I blame Agent Scully for all of this.
In the nicest possible way, of course. (She carries a gun so you have to tread carefully.)
It started about 27 years ago, one young soul tuning innocently into a new TV show called The X-Files. Fast forward a few months later, and said young soul is completely obsessed, spending obscene amounts of money on magazines, T-shirts, and knock-off I Want To Believe posters. Okay, so the young soul is me (I was young once!) and off I went to university to study Film and Literature, coincidentally at a time when the internet was in its first flush of life. Every student got access to the computer lab, someone showed me the basics, and down the fandom rabbit hole I went.
I know this is going to be difficult to fathom for non-fans, but early online fandom was an amazing place to be. After years of being an isolated geek, I now had contact with actual fans all over the world who were chatting away in Usenet groups. Fans who knew episode titles without looking them up, who wrote reviews, and argued about their favourite ships, and sent me blooper videos. Fans who wrote fanfiction.
While everyone on my degree course was busy discussing the finer points of The Bicycle Thieves and The Yellow Wallpaper, I was pulling all-nighters in the computer lab reading fanfiction, chatting about fanfiction, and printing out fanfiction to read later. During a television module on my degree, I pecked my lecturer’s head until he loaned me his copy of Henry Jenkins’ Textual Poachers, and suddenly fanfiction became more than just a bunch of fans writing stories for their own entertainment. It had history and cultural significance, and goodness me, it was so very, very gay.
Fanfiction has always embraced and been embraced by the marginalised. Queers, women, people of colour took hold of television characters largely aimed at straight white blokes (a demographic that’s advertising gold) and did whatever the hell they wanted with them. If they wanted to pair Mulder with his nemesis, Alex Krycek, there was a ship for that. If they wanted to pair Scully with an original female character (because early X-Files had fuck-all options for other strong female leads) they could do that as well. I was reading Radclyffe’s Scully slash fiction years before I became one of the authors at her publishing house. With this gleeful queering of otherwise straight characters, it’s little wonder that so many lesbian fiction authors came from fanfiction origins. Nor is it a wonder that people – myself very much included – discovered their sexuality through fanfiction. I’m not saying that Dana Scully made me gay, but Scully slash fiction certainly brought out my latent lesbian, helping me to acknowledge and then become comfortable with my sexuality.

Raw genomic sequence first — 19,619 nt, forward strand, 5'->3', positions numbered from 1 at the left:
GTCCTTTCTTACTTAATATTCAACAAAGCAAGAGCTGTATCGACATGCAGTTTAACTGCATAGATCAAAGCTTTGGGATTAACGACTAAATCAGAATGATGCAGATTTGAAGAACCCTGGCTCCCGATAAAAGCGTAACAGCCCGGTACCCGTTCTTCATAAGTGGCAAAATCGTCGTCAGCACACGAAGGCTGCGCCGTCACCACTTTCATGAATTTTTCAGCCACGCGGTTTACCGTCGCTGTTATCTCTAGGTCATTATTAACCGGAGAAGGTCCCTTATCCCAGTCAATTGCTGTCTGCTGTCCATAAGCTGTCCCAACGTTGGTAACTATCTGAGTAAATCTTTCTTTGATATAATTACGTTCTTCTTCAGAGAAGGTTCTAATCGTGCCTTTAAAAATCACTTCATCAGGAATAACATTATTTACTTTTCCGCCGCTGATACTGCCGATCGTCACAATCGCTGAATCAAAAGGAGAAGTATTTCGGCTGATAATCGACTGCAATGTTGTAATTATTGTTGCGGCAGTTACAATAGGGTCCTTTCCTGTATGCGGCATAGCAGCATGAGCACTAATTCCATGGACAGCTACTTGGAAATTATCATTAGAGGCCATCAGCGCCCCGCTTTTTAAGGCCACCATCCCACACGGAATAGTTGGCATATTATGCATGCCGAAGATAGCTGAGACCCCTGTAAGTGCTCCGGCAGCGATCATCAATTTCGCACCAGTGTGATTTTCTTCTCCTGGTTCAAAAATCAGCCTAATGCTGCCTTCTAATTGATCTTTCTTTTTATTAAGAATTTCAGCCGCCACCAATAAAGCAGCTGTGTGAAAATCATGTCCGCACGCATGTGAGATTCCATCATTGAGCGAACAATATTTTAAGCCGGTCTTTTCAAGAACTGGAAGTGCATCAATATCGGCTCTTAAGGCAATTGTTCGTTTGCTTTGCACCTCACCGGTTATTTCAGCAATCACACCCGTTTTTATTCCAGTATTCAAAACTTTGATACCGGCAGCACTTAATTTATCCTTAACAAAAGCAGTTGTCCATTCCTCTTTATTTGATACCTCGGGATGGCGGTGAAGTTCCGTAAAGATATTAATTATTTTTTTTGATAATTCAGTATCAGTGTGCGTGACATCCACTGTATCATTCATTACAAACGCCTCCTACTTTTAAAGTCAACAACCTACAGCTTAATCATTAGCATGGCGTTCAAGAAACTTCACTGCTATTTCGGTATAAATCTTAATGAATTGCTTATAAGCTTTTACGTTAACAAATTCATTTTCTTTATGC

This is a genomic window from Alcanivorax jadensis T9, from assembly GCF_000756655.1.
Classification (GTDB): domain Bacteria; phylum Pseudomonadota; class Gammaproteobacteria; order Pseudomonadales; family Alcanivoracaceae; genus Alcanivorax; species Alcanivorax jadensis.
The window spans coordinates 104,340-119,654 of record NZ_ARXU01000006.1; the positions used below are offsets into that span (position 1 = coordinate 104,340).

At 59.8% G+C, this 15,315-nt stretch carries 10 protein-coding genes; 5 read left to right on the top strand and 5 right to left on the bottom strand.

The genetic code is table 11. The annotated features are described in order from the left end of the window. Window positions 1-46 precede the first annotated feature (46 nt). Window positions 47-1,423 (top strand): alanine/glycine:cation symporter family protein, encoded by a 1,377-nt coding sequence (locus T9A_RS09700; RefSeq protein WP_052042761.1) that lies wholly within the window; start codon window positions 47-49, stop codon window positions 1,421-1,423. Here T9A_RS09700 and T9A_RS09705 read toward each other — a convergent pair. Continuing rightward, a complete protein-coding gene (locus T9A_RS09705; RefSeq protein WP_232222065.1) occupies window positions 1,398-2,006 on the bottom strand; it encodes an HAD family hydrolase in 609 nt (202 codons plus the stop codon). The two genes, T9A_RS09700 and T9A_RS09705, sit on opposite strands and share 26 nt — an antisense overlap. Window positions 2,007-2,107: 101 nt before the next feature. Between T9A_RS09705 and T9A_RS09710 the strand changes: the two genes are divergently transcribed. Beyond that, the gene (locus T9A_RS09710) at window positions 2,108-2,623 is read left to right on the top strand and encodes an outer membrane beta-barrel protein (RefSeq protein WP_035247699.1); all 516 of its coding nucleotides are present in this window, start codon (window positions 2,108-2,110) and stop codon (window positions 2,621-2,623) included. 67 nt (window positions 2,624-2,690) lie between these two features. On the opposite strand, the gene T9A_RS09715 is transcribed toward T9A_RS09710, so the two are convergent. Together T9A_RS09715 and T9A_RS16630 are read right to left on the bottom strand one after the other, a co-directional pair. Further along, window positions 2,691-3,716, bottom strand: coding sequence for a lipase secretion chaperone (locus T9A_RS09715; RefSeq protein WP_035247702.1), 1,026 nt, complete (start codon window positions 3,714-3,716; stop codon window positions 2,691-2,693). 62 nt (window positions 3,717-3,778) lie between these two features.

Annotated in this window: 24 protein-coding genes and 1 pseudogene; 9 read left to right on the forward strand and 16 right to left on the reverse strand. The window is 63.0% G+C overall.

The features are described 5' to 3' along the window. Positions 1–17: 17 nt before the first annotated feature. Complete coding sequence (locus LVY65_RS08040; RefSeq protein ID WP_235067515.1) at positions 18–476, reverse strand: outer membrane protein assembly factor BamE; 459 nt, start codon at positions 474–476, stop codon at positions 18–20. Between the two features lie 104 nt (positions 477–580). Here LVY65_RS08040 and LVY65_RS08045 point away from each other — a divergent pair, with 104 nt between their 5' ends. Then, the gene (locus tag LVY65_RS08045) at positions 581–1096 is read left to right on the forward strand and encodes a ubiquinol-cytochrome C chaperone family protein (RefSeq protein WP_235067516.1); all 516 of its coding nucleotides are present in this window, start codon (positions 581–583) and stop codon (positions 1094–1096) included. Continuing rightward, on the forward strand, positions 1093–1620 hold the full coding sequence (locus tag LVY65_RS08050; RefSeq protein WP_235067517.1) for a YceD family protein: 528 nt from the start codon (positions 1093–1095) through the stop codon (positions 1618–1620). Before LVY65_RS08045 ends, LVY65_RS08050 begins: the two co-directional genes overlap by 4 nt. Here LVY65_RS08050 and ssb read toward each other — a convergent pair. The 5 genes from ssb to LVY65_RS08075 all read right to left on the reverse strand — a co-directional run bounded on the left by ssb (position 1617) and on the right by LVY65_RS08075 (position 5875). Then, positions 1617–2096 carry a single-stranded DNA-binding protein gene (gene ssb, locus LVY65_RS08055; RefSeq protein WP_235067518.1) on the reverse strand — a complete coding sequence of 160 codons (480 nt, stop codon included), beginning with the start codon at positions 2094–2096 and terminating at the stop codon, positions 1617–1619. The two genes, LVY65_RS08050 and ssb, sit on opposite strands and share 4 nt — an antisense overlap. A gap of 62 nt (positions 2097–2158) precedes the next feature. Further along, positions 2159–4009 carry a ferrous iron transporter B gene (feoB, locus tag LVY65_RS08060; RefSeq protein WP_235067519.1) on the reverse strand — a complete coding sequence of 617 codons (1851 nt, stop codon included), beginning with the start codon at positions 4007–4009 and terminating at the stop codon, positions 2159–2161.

With so many recent WLW stories starting out life as fanfiction, it may be odd to hear that writing fanfic almost put the mockers on my fledgling WLW writing career. I blame Sarah Connor for that, also in the nicest possible way. I was so busy rewriting the Terminator TV show that Snowbound – my debut Bold Strokes book – was put on the backburner for a good year. But it was a very good year, and I will never regret the time I spent with Ms Connor, nor the months I spent with Rizzoli and Isles – which was a terrible TV show but great fun to write fic for.
It’s been nine years since I last wrote fanfic, for no reasons other than being rather busy and not having a fandom to fic. In its place I’ve written nine original novels, but the fanfic genres and tropes that I love – hurt/comfort, forced proximity, action/adventure, mystery/thriller, all featuring strong, capable, independent, and feisty women – are front and centre of everything I’ve published with Bold Strokes. Without fanfic, would I have had the impetus or the guts to write original stories? Probably not. Fanfic and its readers, and their feedback, gave me the kick up the bum I needed to make that jump. So when I say I blame Scully, really I mean, I owe her.
Cari’s fanfiction can be found at Archive of Our Own (https://archiveofourown.org/users/cj2017) and fanfiction.net (https://www.fanfiction.net/u/1923345/cj2017 ) , and her ninth novel, Unbreakable (which hits a lot of the tropes mentioned above!) will be published in October.
Dr. Grace Kendal never stands a chance. The injured woman comes out of nowhere, bleeding heavily and holding a gun. Compelled to help her, Grace is dragged into Elin Breckenridge’s nightmare. Their fight to survive will take them across the country and to the limits of their endurance. But who is Elin running from? As Grace struggles for answers, one thing becomes clear – Elin is somehow connected to a dead man, and Grace could be next.
For Detective Sergeant Safia Faris, the case should have been easy: one dead body, one suspect. But the deeper she digs, the more obvious it becomes that the murder was only the beginning. The investigation sets her on a collision course with Grace and Elin, and she’s forced to re-evaluate everything she knows. Because nothing is quite as it seems, and Grace’s and Elin’s lives aren’t the only ones on the line.